The gloom and doom shows no sign of abating. The chief significance of Monday’s report of the United Nations must be the well-grounded fear that no fewer than 600,000 Rohingyas in Myanmar are ‘at serious risk of genocide’. The caveat serves to reinforce its earlier projection that the country bears witness to the “worst humanitarian crisis since World War II”. That report was crafted by the world body in 2017.

Tragically enough, between one report and another, there has been little or no change in ground reality, a testament to the fact that Aung San Suu Kyi has been thoroughly ineffectual as a democratic leader. In a damning indictment of the shambolic regime that she helms ~ though not as President ~ the UN’s final report is explicit on the point that Myanmar “continues to harbour genocidal intent and the Rohingyas remain under serious risk of genocide”. It would be no exaggeration to suggest that the democratic transition has miserably failed to alleviate the privation of the “nowhere men” in Rakhine, on the Bangladesh border, but whom the government in Dhaka will not accept.

The refusal flies in the face of a repatriation deal signed two years ago. The nub of the matter must be that vitually not a single refugee has returned till date. Over the past few years, they have been buffeted from shore to shore in search of a home ~ a journey without maps that has only deepened the misery. The UN fact-finding mission to Myanmar, set up by the Human Rights Council, has now called for the prosecution of the top Generals, including the army chief, Min Aung Hlaing. It has, in point of fact, ripped off the facade of democracy and Suu Kyi’s humanitarian intent ~ “Myanmar is denying wrongdoing, destroying evidence, refusing to conduct effective investigations and clearing, razing, confiscating and building on land from which it displaced the Rohingyas”.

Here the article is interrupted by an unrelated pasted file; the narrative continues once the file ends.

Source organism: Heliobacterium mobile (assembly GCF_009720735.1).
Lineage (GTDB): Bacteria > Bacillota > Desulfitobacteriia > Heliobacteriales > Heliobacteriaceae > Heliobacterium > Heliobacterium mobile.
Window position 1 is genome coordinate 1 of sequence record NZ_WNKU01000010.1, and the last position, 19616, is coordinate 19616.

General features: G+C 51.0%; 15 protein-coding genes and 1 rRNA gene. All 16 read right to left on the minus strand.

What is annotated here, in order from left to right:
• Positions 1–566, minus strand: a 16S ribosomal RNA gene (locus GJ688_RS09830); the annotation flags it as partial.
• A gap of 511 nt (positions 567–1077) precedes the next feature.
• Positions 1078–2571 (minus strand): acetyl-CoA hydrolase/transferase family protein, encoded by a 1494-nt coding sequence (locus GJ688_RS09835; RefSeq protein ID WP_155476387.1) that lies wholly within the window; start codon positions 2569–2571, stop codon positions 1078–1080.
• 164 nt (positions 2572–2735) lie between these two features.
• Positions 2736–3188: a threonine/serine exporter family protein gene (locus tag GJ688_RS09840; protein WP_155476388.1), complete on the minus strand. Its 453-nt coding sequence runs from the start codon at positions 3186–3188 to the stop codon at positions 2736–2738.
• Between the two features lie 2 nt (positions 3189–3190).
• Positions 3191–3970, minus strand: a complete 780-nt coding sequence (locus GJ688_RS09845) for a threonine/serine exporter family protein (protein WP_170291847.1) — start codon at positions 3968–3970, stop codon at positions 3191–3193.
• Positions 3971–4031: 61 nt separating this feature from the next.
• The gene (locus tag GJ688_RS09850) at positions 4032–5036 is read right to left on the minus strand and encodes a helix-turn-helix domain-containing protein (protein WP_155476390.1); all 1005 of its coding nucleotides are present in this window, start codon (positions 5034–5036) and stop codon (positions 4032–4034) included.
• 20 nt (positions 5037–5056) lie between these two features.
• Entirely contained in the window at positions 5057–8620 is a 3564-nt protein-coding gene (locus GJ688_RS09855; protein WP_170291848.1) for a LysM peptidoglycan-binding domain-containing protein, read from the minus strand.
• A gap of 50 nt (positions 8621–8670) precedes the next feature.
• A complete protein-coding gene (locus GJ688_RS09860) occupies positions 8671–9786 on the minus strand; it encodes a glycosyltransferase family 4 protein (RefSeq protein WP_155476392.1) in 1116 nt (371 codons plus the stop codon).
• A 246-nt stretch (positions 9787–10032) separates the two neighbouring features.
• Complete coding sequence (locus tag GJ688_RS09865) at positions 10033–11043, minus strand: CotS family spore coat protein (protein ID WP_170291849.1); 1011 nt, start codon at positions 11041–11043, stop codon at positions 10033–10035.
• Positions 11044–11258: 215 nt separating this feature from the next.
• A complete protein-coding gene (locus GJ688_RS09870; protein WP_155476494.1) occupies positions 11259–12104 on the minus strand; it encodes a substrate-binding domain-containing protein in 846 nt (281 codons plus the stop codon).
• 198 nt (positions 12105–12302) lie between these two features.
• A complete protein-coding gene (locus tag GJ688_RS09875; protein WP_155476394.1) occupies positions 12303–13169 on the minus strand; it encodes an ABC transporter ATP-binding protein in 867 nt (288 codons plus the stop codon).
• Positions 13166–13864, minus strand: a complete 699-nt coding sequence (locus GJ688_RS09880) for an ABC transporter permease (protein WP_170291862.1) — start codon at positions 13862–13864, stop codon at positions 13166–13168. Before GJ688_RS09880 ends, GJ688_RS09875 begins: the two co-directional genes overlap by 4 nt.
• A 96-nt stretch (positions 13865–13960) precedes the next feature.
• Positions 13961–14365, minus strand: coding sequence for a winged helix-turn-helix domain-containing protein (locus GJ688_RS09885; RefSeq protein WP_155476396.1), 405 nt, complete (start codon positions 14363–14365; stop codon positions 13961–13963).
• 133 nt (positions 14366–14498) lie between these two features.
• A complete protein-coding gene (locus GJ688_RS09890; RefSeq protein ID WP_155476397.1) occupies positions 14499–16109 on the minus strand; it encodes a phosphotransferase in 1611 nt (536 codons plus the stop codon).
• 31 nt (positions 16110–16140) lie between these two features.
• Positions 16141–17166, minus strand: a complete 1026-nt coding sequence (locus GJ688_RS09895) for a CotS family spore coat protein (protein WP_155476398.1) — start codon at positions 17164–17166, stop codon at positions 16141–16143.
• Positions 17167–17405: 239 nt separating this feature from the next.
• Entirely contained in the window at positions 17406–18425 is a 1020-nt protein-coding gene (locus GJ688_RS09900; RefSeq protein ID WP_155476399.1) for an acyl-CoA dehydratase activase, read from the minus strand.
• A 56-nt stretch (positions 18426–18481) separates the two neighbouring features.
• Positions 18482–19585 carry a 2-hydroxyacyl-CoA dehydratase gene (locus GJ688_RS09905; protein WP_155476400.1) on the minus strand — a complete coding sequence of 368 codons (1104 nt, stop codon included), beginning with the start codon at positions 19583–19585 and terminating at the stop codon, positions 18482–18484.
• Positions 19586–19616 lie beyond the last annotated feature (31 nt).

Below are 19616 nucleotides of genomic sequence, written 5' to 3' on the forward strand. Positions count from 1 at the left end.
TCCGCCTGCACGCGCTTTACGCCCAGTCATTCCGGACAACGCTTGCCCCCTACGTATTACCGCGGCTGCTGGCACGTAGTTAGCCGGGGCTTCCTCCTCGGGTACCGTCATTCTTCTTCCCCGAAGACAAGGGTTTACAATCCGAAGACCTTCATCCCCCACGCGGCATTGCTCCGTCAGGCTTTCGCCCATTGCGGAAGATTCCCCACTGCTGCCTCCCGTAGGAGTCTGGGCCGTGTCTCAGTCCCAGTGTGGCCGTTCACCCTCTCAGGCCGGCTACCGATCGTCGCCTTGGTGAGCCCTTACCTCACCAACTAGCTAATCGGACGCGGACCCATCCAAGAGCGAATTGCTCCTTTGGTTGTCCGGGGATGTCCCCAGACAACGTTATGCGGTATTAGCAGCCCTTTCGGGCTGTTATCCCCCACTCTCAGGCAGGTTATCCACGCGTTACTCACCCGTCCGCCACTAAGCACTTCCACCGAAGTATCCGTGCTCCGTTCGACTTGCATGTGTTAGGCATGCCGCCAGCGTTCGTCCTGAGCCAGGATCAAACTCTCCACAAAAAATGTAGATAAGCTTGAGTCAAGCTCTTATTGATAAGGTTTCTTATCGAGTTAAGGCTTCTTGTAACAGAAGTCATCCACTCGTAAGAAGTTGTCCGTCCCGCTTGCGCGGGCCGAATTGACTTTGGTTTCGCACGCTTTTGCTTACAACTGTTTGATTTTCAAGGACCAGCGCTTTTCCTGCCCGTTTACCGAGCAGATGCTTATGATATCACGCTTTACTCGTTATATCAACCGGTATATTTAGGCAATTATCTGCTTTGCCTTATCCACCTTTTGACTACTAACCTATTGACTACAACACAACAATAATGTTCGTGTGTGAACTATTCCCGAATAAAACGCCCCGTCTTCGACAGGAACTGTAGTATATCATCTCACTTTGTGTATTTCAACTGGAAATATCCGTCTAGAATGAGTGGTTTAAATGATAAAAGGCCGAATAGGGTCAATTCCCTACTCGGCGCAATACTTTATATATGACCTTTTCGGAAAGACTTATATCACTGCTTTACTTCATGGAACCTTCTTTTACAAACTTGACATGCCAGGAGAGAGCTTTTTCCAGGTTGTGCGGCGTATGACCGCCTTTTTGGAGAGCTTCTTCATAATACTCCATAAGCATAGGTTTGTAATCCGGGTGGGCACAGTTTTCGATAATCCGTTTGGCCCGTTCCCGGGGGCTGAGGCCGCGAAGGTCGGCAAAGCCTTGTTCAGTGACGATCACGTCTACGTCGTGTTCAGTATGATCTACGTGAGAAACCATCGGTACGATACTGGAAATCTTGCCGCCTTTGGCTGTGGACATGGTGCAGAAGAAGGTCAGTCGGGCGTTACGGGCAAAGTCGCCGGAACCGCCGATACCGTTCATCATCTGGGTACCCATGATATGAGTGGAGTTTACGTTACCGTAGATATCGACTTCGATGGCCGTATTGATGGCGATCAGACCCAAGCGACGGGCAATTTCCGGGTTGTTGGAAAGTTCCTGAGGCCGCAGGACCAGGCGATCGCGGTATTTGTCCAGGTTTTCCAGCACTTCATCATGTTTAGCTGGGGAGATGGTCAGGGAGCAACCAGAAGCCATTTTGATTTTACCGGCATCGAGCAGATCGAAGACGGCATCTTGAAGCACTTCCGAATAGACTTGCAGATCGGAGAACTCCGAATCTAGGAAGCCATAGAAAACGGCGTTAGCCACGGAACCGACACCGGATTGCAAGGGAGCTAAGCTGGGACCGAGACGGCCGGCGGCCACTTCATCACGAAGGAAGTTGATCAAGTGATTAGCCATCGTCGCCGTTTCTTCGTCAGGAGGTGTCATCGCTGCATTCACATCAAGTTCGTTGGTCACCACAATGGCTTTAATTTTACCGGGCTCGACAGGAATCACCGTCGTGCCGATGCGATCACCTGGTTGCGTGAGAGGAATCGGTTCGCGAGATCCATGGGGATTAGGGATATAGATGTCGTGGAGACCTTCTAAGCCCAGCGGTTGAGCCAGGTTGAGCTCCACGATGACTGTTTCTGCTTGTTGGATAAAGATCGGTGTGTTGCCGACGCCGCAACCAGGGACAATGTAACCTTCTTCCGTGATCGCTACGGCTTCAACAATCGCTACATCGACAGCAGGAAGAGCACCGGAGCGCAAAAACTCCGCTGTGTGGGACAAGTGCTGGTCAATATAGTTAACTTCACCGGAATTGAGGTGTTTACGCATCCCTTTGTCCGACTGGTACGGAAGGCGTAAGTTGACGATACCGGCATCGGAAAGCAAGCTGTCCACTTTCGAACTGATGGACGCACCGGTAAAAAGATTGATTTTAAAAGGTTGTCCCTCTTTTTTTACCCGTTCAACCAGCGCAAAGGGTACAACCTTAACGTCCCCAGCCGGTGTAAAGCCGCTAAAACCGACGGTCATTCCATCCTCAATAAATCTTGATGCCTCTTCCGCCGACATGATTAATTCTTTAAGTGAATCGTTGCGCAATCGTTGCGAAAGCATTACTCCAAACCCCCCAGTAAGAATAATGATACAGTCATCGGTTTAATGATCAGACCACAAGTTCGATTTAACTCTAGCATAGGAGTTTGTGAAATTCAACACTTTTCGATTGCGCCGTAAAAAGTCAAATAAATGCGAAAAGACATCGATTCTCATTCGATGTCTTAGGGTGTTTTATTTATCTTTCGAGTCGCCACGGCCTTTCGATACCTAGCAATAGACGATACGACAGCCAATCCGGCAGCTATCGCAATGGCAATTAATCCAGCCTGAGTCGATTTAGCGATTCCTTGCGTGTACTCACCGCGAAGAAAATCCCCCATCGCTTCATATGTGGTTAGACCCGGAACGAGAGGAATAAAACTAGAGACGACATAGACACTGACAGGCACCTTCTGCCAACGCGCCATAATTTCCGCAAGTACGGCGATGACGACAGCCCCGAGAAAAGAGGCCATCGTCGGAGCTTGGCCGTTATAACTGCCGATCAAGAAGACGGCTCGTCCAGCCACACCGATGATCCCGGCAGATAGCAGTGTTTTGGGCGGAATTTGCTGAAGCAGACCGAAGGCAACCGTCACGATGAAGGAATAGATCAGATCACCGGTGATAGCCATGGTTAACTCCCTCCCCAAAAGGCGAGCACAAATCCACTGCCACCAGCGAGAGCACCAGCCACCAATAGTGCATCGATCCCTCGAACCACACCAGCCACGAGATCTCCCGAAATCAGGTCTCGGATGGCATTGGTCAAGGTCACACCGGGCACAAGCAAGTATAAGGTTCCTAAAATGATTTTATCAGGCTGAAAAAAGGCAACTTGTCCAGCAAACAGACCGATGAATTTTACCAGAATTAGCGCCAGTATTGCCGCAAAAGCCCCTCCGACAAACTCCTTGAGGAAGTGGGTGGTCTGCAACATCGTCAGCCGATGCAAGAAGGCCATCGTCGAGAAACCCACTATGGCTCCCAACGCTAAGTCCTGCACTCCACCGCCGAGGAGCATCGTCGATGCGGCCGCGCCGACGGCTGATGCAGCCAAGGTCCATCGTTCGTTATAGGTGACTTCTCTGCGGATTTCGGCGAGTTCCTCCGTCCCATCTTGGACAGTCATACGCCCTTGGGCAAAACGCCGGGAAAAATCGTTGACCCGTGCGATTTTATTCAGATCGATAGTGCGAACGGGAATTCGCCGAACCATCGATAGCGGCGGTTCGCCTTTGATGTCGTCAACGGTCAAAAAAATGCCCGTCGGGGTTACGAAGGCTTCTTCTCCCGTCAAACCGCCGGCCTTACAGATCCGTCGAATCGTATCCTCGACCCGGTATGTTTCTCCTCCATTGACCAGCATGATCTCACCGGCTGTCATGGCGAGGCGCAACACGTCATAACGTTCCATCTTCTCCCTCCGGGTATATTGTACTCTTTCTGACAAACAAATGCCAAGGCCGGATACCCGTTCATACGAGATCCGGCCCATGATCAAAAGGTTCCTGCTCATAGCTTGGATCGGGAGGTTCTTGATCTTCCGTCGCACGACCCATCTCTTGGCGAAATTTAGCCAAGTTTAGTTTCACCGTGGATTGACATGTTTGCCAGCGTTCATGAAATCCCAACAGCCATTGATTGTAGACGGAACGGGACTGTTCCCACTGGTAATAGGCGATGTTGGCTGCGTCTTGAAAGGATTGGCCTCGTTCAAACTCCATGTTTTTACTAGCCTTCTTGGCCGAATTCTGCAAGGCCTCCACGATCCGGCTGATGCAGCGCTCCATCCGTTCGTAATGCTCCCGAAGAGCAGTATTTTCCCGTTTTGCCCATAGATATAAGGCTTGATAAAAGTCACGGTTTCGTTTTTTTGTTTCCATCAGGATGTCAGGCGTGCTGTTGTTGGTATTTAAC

It is a measure of the overwhelming humanitarian crisis that the UN team has urged the Security Council to refer Myanmar to the International Criminal Court (ICC) or to constitute a tribunal. The appeal recalls the tribunals that were set up in the case of former Yugoslavia and Rwanda. It is more than obvious that the crisis has exacerbated over the past two years, when the first report was advanced. Though the specifics are yet to be disclosed, it is cause for alarm that the UN delegation has a “confidential list” of over 100 names, including officials who are suspected of being involved in genocide, crimes against humanity and war crimes, in addition to the six generals who were named last year.

Crucially, the military has been accused of war crimes. It is as yet unclear whether Myanmar will return to a state of unsplendid isolation. The UN report has appealed to foreign governments and companies to sever business ties with the country. The economic blight could well be tantamount to sanctions.